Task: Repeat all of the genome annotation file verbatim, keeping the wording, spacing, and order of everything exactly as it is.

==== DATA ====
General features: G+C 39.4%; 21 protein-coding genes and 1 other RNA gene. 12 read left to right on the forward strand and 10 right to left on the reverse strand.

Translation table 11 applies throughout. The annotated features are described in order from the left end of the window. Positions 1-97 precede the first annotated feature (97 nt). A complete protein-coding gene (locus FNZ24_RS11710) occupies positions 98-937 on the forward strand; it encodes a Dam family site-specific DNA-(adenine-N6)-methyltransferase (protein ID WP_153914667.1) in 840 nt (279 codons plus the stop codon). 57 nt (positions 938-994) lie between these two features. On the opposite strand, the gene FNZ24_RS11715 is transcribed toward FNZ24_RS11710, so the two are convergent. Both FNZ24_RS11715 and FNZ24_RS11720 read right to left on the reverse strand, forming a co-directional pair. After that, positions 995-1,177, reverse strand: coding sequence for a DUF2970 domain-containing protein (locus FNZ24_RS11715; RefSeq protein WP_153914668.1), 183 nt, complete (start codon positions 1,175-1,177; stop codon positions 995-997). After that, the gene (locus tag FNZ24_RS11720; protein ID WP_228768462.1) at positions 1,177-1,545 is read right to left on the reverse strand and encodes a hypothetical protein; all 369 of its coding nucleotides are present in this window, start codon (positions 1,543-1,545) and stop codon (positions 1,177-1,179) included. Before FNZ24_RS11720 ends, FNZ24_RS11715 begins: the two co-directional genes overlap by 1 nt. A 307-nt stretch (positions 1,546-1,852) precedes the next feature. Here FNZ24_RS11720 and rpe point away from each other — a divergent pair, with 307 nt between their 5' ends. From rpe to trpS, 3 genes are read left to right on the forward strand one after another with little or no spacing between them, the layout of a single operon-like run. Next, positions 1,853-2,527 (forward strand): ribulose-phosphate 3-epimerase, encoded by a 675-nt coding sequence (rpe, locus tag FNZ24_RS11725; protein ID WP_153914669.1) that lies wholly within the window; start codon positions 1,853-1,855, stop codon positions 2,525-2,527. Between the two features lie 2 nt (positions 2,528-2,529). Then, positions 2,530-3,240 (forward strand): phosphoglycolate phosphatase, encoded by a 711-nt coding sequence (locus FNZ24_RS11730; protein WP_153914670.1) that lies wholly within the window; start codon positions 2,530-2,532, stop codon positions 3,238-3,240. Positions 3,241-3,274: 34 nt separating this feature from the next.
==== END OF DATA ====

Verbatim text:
General features: G+C 39.4%; 21 protein-coding genes and 1 other RNA gene. 12 read left to right on the forward strand and 10 right to left on the reverse strand.

Translation table 11 applies throughout. The annotated features are described in order from the left end of the window. Positions 1-97 precede the first annotated feature (97 nt). A complete protein-coding gene (locus FNZ24_RS11710) occupies positions 98-937 on the forward strand; it encodes a Dam family site-specific DNA-(adenine-N6)-methyltransferase (protein ID WP_153914667.1) in 840 nt (279 codons plus the stop codon). 57 nt (positions 938-994) lie between these two features. On the opposite strand, the gene FNZ24_RS11715 is transcribed toward FNZ24_RS11710, so the two are convergent. Both FNZ24_RS11715 and FNZ24_RS11720 read right to left on the reverse strand, forming a co-directional pair. After that, positions 995-1,177, reverse strand: coding sequence for a DUF2970 domain-containing protein (locus FNZ24_RS11715; RefSeq protein WP_153914668.1), 183 nt, complete (start codon positions 1,175-1,177; stop codon positions 995-997). After that, the gene (locus tag FNZ24_RS11720; protein ID WP_228768462.1) at positions 1,177-1,545 is read right to left on the reverse strand and encodes a hypothetical protein; all 369 of its coding nucleotides are present in this window, start codon (positions 1,543-1,545) and stop codon (positions 1,177-1,179) included. Before FNZ24_RS11720 ends, FNZ24_RS11715 begins: the two co-directional genes overlap by 1 nt. A 307-nt stretch (positions 1,546-1,852) precedes the next feature. Here FNZ24_RS11720 and rpe point away from each other — a divergent pair, with 307 nt between their 5' ends. From rpe to trpS, 3 genes are read left to right on the forward strand one after another with little or no spacing between them, the layout of a single operon-like run. Next, positions 1,853-2,527 (forward strand): ribulose-phosphate 3-epimerase, encoded by a 675-nt coding sequence (rpe, locus tag FNZ24_RS11725; protein ID WP_153914669.1) that lies wholly within the window; start codon positions 1,853-1,855, stop codon positions 2,525-2,527. Between the two features lie 2 nt (positions 2,528-2,529). Then, positions 2,530-3,240 (forward strand): phosphoglycolate phosphatase, encoded by a 711-nt coding sequence (locus FNZ24_RS11730; protein WP_153914670.1) that lies wholly within the window; start codon positions 2,530-2,532, stop codon positions 3,238-3,240. Positions 3,241-3,274: 34 nt separating this feature from the next.